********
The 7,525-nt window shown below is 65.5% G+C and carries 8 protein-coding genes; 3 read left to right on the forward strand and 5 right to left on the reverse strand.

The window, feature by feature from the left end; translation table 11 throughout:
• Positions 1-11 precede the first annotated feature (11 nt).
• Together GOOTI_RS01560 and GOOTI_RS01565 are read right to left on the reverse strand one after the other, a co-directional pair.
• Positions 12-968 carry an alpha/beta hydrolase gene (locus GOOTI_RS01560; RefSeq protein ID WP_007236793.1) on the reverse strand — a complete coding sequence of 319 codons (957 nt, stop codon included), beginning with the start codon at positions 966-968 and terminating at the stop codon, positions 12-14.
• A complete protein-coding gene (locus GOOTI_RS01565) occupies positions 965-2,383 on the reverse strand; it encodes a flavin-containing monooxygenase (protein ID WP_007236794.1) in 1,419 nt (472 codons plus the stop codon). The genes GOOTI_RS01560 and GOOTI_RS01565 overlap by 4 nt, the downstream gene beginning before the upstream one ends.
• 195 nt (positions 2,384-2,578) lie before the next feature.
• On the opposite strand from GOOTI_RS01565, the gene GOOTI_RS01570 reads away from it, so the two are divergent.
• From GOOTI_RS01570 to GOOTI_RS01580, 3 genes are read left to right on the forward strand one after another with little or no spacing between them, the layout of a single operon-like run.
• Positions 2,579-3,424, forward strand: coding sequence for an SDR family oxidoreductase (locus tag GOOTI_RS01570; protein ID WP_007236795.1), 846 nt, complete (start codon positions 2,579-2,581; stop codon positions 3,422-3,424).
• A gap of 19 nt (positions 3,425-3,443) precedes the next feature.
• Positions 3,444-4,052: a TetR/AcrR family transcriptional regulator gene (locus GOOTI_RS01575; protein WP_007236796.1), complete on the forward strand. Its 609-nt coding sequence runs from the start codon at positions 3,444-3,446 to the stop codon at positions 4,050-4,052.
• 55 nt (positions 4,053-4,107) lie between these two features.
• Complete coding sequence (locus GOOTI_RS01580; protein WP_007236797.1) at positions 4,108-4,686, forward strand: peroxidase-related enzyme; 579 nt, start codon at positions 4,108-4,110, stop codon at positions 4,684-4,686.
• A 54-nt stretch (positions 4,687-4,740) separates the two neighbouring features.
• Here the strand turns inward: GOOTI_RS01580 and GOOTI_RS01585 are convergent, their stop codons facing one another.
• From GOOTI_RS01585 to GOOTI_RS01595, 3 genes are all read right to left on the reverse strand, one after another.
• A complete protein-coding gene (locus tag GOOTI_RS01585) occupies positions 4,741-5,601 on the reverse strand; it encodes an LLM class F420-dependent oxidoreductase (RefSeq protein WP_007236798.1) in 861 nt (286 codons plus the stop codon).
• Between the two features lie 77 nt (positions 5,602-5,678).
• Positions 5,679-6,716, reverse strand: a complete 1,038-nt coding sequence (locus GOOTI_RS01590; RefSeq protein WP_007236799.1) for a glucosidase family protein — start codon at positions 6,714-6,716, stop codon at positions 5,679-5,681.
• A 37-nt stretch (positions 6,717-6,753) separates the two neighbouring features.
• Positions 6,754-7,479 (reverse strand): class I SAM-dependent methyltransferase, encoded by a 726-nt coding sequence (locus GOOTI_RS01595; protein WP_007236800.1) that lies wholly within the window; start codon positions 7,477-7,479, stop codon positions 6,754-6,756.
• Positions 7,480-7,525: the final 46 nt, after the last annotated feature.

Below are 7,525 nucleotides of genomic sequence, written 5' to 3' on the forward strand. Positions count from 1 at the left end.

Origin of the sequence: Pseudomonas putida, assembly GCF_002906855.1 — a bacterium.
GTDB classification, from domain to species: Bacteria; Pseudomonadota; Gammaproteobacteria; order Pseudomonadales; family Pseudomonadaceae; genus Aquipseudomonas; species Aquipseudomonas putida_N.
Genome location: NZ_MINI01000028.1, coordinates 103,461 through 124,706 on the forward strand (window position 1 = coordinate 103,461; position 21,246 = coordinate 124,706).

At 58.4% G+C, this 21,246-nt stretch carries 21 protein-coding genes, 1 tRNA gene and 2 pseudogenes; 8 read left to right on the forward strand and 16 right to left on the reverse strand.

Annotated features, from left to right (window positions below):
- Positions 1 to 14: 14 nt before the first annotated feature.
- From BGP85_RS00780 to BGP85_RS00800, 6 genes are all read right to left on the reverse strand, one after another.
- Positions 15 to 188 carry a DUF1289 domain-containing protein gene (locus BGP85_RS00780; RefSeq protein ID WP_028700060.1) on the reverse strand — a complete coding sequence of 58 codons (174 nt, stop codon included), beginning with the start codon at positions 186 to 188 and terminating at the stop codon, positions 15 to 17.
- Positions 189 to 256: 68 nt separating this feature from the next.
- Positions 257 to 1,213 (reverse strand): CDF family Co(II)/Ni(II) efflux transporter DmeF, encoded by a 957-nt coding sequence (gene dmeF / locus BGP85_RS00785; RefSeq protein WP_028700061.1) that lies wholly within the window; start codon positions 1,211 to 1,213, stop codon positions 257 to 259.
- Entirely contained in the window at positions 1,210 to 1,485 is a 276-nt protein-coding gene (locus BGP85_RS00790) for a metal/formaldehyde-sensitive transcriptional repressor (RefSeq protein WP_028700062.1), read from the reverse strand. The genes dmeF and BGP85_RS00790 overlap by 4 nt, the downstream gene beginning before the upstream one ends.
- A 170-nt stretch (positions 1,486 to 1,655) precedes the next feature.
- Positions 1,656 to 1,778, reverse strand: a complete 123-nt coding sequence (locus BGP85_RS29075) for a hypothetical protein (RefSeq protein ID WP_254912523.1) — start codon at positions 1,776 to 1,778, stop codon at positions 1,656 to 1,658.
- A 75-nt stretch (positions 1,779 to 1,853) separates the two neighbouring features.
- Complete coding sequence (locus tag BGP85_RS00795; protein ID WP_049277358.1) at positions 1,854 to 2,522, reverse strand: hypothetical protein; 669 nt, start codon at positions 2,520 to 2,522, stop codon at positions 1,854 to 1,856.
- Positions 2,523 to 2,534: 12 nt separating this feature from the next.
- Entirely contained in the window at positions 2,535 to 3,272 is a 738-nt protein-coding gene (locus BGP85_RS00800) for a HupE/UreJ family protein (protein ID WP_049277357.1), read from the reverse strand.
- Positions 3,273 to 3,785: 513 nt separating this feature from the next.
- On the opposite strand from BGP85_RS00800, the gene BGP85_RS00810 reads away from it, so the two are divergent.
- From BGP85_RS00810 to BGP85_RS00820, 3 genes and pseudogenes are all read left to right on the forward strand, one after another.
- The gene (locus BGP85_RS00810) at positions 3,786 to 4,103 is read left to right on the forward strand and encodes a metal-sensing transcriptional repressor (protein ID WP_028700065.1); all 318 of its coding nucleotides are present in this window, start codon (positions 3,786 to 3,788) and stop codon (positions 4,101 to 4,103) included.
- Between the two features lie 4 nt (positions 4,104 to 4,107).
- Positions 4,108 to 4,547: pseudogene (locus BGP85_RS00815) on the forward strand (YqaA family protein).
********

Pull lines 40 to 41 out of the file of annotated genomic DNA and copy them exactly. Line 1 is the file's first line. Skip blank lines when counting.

- Positions 2,523 to 2,534: 12 nt separating this feature from the next.
- Entirely contained in the window at positions 2,535 to 3,272 is a 738-nt protein-coding gene (locus BGP85_RS00800) for a HupE/UreJ family protein (protein ID WP_049277357.1), read from the reverse strand.